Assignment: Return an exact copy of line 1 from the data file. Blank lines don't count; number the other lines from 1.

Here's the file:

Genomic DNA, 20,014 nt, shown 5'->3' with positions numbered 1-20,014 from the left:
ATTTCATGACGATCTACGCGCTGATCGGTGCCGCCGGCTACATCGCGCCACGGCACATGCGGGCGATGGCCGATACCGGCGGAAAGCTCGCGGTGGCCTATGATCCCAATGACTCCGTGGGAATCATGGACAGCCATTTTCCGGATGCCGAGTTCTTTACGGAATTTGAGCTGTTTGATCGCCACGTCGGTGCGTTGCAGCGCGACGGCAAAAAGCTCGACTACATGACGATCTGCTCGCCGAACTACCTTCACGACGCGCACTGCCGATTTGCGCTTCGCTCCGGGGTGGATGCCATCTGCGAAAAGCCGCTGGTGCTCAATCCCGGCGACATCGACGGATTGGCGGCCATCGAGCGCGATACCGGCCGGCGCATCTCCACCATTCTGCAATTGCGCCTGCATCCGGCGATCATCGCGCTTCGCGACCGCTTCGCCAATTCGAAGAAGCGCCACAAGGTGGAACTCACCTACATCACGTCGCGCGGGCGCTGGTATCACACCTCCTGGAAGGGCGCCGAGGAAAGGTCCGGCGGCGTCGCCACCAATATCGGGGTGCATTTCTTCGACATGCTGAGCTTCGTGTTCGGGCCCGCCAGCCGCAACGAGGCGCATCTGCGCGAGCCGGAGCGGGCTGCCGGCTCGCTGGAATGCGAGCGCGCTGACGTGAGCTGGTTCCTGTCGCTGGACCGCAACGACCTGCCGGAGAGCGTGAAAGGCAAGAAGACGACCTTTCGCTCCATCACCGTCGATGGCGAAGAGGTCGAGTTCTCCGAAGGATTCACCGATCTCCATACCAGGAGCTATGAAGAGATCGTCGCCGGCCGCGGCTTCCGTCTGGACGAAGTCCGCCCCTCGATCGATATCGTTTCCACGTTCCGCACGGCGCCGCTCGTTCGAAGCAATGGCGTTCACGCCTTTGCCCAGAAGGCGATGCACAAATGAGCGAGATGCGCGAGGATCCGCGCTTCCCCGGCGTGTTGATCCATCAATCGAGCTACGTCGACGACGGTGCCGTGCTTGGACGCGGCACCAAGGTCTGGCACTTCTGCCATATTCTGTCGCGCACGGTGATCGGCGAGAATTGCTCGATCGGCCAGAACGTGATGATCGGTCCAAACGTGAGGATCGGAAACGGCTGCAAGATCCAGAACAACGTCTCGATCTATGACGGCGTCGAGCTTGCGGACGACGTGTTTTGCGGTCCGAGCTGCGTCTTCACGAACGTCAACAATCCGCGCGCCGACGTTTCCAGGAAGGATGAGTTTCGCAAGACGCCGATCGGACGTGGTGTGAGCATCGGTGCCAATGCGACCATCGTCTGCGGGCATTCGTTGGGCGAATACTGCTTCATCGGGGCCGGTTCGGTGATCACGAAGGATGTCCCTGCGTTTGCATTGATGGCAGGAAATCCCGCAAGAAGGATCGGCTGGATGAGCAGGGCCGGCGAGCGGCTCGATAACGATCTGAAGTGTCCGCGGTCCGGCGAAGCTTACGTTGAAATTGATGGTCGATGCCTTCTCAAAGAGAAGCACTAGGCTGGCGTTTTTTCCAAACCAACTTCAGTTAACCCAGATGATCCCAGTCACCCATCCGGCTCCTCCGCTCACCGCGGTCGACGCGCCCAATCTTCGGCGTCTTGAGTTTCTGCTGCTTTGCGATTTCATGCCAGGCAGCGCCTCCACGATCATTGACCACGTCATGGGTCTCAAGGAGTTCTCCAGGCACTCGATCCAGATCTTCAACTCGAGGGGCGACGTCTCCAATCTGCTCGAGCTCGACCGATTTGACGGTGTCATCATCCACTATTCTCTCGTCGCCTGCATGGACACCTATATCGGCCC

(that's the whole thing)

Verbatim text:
Genomic DNA, 20,014 nt, shown 5'->3' with positions numbered 1-20,014 from the left: